We fully supported Mr. Trudeau’s promise to appoint a gender-equal cabinet. The current female caucus of the Liberal Party includes prominent businesswomen, UN diplomats, leaders of major national and international NGOs, doctors and lawyers. The new female Ministers bring with them a wealth of experience and, importantly, a different perspective on issues facing Canadians.
"Gender balance at the decision making table has a significant impact. Women’s voices influence and the content and direction of decisions. Today Canada got the bold change we needed." says Doris Mae Oulton, President of CFUW.
Mr. Trudeau, in keeping with this fundamental campaign promise, clearly demonstrated that he and his government is ready to move forward. We agree with the answer Mr. Trudeau gave at his press conference this afternoon, when asked why gender parity is important: "Because it’s 2015".
We are confident that Mr. Trudeau will also follow through on his promises to ensure gender-based analysis in federal departments, create a national action plan on violence against women, establish an inquiry into our missing and murdered aboriginal sisters and create a national framework on child care. We look forward to working with him and the new Minister of Status of Women, Patty Hadju, in the reinstated Ministry of Status of Women.
Further to the objective of achieving gender equality in Canada, we urge Mr. Trudeau and the new government to engage in more extensive consultation with women’s groups.
Monday marked an historic change in Canadian politics. More than 17 million Canadians cast their ballots, in the highest voter turnout since 1993. A sincere congratulations to Prime Minister-Designate Justin Trudeau and the Liberal Party on their win, and to Thomas Mulcair, Elizabeth May and Stephen Harper on their strong campaigns and the seats they won.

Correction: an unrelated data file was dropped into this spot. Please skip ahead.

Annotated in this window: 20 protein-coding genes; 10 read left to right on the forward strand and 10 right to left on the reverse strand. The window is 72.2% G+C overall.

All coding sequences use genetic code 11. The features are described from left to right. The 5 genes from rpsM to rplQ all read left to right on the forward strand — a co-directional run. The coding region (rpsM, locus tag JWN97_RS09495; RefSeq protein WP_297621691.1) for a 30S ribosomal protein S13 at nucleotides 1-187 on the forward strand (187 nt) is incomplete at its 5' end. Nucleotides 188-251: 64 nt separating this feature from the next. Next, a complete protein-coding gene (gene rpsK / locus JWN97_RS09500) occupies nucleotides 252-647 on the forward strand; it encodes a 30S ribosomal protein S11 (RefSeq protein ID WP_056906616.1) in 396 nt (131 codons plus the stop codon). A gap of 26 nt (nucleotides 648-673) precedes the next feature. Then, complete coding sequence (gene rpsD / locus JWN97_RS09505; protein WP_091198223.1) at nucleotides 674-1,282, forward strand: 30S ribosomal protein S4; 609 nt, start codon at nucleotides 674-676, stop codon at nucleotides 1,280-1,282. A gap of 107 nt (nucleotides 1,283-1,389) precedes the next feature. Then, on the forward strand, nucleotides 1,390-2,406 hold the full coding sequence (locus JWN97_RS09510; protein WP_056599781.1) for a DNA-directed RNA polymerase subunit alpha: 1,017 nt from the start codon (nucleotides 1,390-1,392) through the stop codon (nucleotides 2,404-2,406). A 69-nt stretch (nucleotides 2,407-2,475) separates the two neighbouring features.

Many new faces will be filling the seats in the House of Commons this fall, several of them women.
Women saw a rise in representation this election, moving from 24.6% of elected representatives to 26%. This election the number of seats increased, and went from 76 women of 308 in 2011 to 88 of 338 in 2015.
This election also saw an increase in the number of female candidates, with 472 women out of 1428 candidates, or 33.1%. This is an increase from 452 female candidates from 2011.
While it is encouraging to see these increases, on a global scale Canada's representation of women remains low. Countries like Rwanda, Nicaragua, Mexico, Ecuador, Slovenia, Ethiopia, and the Nordic countries out-perform Canada for gender equality in political representation.
While there continues to be gender stereotyping, and we are disappointed that a full leaders' debate on women's issues did not take place this election, we are confident that the new government and opposition parties will make plans for advancing women's equality. We are very pleased to acknowledge Mr. Trudeau’s commitment to addressing gender issues, highlighting the fact that public policies affect men and women differently, and committing to taking those differences into account when making decisions in Cabinet. We are pleased that the Liberal Party will ensure that federal departments are conducting the gender-based impact analyses required of them. We look forward to working with Mr. Trudeau and his Cabinet to advocate for equality for all women.